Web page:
How is this possible? Main controlling factors are the Earth’s gravity field, density differences of sediments and rocks, and the movement of our continents. Simply put, salt tends to be less dense than the sediment or the surrounding rock, which cause the salt to flow over long terms. Such flow rates are comparable to the movement of glaciers, where ice also moves very slowly. The role of density in the upward movement of salt is an analogue to oil in water. If one introduces oil with a dropper at the bottom of a glass filled with water, the drop of oil will quickly move to the water surface. A common mistake is to think that is the oil that moves actively upwards. In fact, it is the water that is ‘pushing’ the drop of oil upwards. This is because water weighs more than oil, so it is moved by the gravity field to a position closer to the Earth centre. This may look rather trivial, but it is probably counterintuitive for most people. If we have a mass of salt surrounded by denser rocks and sediments, the latter will try to get beneath the salt. But as you can imagine, it is not easy for solid rock to flow like water does. Rocks are solid and they cannot move easily and push salt up. This means that salt can only move if either something else encourages those rocks to displace or if space is created for the salt to move. Tectonics is therefore an important process in salt movement, as it is able to displace vast amounts of rock volumes. Both extensional and compressional tectonics can result in the reduction of the thickness of crust and hence a reduction of weight on underlying salt layers. The buoyancy of salt would eventually facilitate the rise of salt (e.g. in pull-apart basins). Tectonic processes also form fractures that behave as conduits for salt to move along.
La Popa Basin is unique in that it exposes so clearly masses of salt that moved upwards through the Earth’s crust. One of these salt masses, named El Gordo Diapir (‘The Fat’), is probably the one that best exposes both its salt deposits and the surrounding sedimentary rocks (Figure 2). Compressive forces related to the opening of the Gulf of Mexico formed folds and fractures and squeezed the salt upwards.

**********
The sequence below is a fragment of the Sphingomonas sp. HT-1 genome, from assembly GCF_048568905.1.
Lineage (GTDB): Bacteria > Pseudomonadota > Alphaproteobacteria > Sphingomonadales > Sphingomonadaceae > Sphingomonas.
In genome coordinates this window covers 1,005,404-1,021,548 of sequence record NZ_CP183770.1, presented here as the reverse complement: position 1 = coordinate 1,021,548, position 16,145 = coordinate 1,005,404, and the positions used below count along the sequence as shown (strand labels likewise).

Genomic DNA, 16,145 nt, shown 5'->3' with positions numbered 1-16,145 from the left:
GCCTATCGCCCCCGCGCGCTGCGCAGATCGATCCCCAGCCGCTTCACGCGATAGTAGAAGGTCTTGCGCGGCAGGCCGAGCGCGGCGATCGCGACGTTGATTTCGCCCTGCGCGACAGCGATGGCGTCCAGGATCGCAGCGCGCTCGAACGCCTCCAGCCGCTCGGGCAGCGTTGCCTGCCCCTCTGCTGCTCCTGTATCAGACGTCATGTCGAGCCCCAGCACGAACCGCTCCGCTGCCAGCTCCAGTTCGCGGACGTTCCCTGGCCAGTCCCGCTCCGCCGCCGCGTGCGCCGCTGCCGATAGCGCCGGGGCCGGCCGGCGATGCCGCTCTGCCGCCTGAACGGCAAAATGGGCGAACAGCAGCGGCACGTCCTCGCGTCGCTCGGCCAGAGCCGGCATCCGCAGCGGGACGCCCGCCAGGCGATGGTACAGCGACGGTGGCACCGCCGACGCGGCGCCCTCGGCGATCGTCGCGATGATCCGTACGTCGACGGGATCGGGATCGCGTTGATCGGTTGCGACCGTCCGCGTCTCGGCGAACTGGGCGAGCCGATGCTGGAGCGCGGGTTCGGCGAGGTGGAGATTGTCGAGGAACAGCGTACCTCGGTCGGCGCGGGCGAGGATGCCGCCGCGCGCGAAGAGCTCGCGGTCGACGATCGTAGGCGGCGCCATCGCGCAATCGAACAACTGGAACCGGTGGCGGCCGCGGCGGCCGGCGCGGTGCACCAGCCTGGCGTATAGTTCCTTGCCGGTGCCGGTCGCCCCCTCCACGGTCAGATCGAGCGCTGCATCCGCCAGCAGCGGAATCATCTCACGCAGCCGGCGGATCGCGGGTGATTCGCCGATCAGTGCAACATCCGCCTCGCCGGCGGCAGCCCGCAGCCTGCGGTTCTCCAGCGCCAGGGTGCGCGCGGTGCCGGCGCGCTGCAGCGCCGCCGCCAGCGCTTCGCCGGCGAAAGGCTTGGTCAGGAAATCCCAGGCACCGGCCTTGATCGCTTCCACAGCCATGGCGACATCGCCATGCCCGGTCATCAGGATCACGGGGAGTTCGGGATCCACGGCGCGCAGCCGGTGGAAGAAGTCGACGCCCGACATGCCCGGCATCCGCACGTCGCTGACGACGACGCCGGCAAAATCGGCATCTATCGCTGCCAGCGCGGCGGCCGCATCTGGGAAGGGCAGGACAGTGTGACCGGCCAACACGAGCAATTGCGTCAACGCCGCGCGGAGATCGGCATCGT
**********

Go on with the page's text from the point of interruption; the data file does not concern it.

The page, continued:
Concurrently the movement of the salt deformed its adjacent sedimentary rocks. All these tectonic features in the form of folds and fractures at wide range of scales can be observed in the El Gordo Diapir area. The very diapir is spatially associated with a thrust anticline that once was part of a submarine fold and thrust belt (Figure 3). This makes it great analogue of petroleum plays related to this type of tectonic setting (e.g. Salinas Basin, Gulf of Mexico). This is one of the few places where we can observe and study the complex interplay between salt movement and tectonics. It is a natural laboratory for the oil and gas and even mining industry, but also for projects that intend to store greenhouse gases or radioactive waste within salt giants. It is an amazing fact that these large salt reservoirs play a vital role in tackling modern energy demands, as well as a tool to fight the climate change.
“BOEM Northern Gulf of Mexico Deepwater Bathymetry Grid from 3D Seismic”. Bureau of Ocean Energy Management, 4 November 2020, https://www.boem.gov/oil-gas-energy/mapping-and-data/map-gallery/boem-northern-gulf-mexico-deepwater-bathymetry-grid-3d.
Hearon, T.E., Rowan, M.G., Giles, K.A. and Hart, W.H., 2014. Halokinetic deformation adjacent to the deep-water Auger diapir, Garden Banks 470, northern Gulf of Mexico: Testing the applicability of an outcrop-based model using subsurface data. Interpretation, 2(4), pp.SM57-SM76.
Websites of interest:
Carbon Capture and Storage: https://ec.europa.eu/clima/policies/innovation-fund/ccs_en
European Project on the Mediterranean underground salt deposits: https://www.saltgiant-etn.com/